The spirit of the Littlest Hobo is very much alive in “Darling Companion.” The homeless German Shepherd of the TV series (which was based on a 1958 movie of the same name) dropped into people’s lives for thirty minutes every Saturday morning, bringing with him goodwill and understanding.
Freeway, the homeless dog of “Darling Companion,” doesn’t get up to exactly the same tricks as the Littlest Hobo. He doesn’t help rescue a Prima Ballerina who wants to defect from her Iron Curtain captors or protect an elderly prospector from greedy land-grabbers, but by going on a wild adventure, he does bring one family closer together.
When we first meet Freeway he’s an abandoned dog on the side of the… you guessed it, freeway. In quick succession Beth (Diane Keaton) and daughter Grace (“Mad Men’s” Elisabeth Moss) rescue the mangy mutt, Grace falls for the dog’s vet and in the length of one musical montage, Beth adopts and falls in love with the dog. Tragedy strikes, however, when Beth’s egotistical surgeon husband Joseph (Kevin Kline), allows the dog to wander off. Distraught, Beth searches for Freeway—along with family and friends—for three days. In those seventy-two hours they not only hunt for the dog but for meaning in their relationships.
Lawrence Kasdan wrote (with wife Meg) and directed “Darling Companion” and many of the trademarks of his best work are evident here–the ensemble cast à la “The Big Chill,” “The Accidental Tourist’s” distant lead male character—but what isn’t here is subtext. Kasdan’s other movies have been rich examinations of the inner workings of life.
On the surface “The Big Chill” was about a disparate group of friends who danced in the kitchen and attended their friend’s funeral, but underneath it all it really was about the renewal of hope in the character’s lives.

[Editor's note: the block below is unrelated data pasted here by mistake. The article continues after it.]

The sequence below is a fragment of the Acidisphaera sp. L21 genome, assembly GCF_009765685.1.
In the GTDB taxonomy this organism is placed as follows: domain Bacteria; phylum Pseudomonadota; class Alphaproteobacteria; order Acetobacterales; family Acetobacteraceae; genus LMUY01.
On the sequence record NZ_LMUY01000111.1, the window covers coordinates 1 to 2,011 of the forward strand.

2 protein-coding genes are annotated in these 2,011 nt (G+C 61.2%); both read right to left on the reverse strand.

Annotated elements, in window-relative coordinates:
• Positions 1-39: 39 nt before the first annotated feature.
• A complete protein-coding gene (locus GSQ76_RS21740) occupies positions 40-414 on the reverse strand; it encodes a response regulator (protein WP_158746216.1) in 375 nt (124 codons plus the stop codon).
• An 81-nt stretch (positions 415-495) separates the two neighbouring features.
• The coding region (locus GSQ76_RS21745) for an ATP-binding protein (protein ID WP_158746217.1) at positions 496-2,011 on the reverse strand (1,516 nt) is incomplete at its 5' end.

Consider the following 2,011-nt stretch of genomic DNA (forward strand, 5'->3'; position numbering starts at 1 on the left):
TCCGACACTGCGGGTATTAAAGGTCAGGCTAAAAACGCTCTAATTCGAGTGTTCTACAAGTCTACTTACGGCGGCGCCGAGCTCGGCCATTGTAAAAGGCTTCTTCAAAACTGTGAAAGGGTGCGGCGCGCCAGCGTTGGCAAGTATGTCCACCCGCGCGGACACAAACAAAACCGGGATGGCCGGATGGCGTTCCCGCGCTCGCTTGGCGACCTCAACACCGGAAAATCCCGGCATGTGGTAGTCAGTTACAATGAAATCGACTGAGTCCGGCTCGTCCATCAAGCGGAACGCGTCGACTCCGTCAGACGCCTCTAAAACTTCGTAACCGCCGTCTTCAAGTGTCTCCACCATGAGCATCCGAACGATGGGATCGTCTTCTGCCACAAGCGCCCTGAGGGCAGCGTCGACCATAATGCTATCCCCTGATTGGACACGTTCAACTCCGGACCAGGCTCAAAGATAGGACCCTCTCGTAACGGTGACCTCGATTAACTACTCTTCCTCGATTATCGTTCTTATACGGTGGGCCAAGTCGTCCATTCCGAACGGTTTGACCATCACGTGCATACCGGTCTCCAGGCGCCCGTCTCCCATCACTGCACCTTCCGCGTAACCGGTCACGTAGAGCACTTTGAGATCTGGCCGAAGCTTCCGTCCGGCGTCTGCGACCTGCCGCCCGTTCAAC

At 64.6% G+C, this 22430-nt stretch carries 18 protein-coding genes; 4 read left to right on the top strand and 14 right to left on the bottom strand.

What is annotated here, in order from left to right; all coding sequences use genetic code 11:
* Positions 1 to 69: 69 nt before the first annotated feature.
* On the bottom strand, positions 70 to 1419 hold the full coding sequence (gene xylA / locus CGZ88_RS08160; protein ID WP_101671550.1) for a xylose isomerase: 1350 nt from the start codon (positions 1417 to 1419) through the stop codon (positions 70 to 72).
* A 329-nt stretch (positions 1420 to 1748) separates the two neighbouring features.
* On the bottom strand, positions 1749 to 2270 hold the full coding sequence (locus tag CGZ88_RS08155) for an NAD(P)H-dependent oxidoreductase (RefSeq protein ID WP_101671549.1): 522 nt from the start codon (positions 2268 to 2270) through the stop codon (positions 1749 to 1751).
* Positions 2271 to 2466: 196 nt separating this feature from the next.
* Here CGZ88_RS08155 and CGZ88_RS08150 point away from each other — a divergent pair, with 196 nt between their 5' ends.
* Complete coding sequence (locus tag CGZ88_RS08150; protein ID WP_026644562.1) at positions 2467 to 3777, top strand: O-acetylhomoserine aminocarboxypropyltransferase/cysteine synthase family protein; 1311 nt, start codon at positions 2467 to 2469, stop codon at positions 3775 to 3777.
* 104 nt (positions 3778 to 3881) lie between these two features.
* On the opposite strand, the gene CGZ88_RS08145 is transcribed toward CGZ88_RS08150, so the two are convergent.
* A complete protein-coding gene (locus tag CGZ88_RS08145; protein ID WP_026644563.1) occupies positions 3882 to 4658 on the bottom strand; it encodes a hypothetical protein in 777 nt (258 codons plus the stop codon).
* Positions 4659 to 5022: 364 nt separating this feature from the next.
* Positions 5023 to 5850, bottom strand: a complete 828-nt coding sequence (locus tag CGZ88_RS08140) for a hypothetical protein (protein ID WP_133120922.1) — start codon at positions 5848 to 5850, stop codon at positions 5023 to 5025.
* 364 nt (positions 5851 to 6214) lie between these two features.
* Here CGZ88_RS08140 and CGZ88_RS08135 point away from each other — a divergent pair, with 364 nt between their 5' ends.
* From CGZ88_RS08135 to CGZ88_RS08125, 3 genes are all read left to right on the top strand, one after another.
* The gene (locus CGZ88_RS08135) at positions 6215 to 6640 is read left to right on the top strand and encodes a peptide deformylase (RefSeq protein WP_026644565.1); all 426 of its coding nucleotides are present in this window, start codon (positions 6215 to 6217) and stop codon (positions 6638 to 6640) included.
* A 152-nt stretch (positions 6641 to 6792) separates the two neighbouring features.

That’s the thing that made “The Big Chill” an enduring classic. “Darling Companion,” on the other hand is mostly about people looking for a dog. There are lots of nice moments during the search but it takes up virtually the entire movie and there simply isn’t enough going on to justify the running time. The plot contrivance of having an exotic psychic (Ayelet Zurer) as a spiritual guide for the search doesn’t help matters much.
Luckily the seasoned cast knows how to wring as much interest as possible out of the slight script. One of the film’s pleasures is watching Kline, Keaton, Richard Jenkins and Dianne Wiest glide through this material as if it was melted butter. They love, they laugh, they look (for the dog) all the while handing in performances better than the script deserves.
“Darling Companion” is a well-intentioned, gently paced movie about how people react in a crisis but could have used some more real drama. Where’s the Littlest Hobo when you really need him?